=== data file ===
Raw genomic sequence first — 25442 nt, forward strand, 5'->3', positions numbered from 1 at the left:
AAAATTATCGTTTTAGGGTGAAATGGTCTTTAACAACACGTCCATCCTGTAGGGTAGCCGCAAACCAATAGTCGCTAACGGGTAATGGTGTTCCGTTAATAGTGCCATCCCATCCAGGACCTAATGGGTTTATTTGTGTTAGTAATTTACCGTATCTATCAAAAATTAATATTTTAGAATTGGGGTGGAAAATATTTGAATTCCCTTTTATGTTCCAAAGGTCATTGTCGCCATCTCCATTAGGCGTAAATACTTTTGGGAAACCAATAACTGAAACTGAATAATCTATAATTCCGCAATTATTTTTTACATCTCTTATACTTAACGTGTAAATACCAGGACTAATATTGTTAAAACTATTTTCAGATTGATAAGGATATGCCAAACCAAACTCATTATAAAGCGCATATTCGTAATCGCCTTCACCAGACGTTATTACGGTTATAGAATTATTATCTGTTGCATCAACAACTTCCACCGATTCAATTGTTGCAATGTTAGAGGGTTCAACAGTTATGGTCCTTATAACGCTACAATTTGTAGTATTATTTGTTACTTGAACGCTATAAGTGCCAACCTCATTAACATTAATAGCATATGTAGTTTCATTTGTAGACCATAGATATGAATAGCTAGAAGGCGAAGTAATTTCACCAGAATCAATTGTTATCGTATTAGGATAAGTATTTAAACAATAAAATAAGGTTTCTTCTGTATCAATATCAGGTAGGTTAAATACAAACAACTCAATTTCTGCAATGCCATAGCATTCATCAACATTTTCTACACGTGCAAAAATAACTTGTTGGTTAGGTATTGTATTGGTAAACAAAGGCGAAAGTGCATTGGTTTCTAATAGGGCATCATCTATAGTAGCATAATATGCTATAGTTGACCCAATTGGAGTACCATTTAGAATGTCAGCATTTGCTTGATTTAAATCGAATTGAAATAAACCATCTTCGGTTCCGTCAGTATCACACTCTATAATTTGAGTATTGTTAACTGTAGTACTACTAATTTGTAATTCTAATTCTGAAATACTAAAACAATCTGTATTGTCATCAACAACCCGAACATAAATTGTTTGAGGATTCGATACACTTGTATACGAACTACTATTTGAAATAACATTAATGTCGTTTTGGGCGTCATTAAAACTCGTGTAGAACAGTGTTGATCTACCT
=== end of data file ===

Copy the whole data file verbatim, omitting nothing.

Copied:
Raw genomic sequence first — 25442 nt, forward strand, 5'->3', positions numbered from 1 at the left:
AAAATTATCGTTTTAGGGTGAAATGGTCTTTAACAACACGTCCATCCTGTAGGGTAGCCGCAAACCAATAGTCGCTAACGGGTAATGGTGTTCCGTTAATAGTGCCATCCCATCCAGGACCTAATGGGTTTATTTGTGTTAGTAATTTACCGTATCTATCAAAAATTAATATTTTAGAATTGGGGTGGAAAATATTTGAATTCCCTTTTATGTTCCAAAGGTCATTGTCGCCATCTCCATTAGGCGTAAATACTTTTGGGAAACCAATAACTGAAACTGAATAATCTATAATTCCGCAATTATTTTTTACATCTCTTATACTTAACGTGTAAATACCAGGACTAATATTGTTAAAACTATTTTCAGATTGATAAGGATATGCCAAACCAAACTCATTATAAAGCGCATATTCGTAATCGCCTTCACCAGACGTTATTACGGTTATAGAATTATTATCTGTTGCATCAACAACTTCCACCGATTCAATTGTTGCAATGTTAGAGGGTTCAACAGTTATGGTCCTTATAACGCTACAATTTGTAGTATTATTTGTTACTTGAACGCTATAAGTGCCAACCTCATTAACATTAATAGCATATGTAGTTTCATTTGTAGACCATAGATATGAATAGCTAGAAGGCGAAGTAATTTCACCAGAATCAATTGTTATCGTATTAGGATAAGTATTTAAACAATAAAATAAGGTTTCTTCTGTATCAATATCAGGTAGGTTAAATACAAACAACTCAATTTCTGCAATGCCATAGCATTCATCAACATTTTCTACACGTGCAAAAATAACTTGTTGGTTAGGTATTGTATTGGTAAACAAAGGCGAAAGTGCATTGGTTTCTAATAGGGCATCATCTATAGTAGCATAATATGCTATAGTTGACCCAATTGGAGTACCATTTAGAATGTCAGCATTTGCTTGATTTAAATCGAATTGAAATAAACCATCTTCGGTTCCGTCAGTATCACACTCTATAATTTGAGTATTGTTAACTGTAGTACTACTAATTTGTAATTCTAATTCTGAAATACTAAAACAATCTGTATTGTCATCAACAACCCGAACATAAATTGTTTGAGGATTCGATACACTTGTATACGAACTACTATTTGAAATAACATTAATGTCGTTTTGGGCGTCATTAAAACTCGTGTAGAACAGTGTTGATCTACCT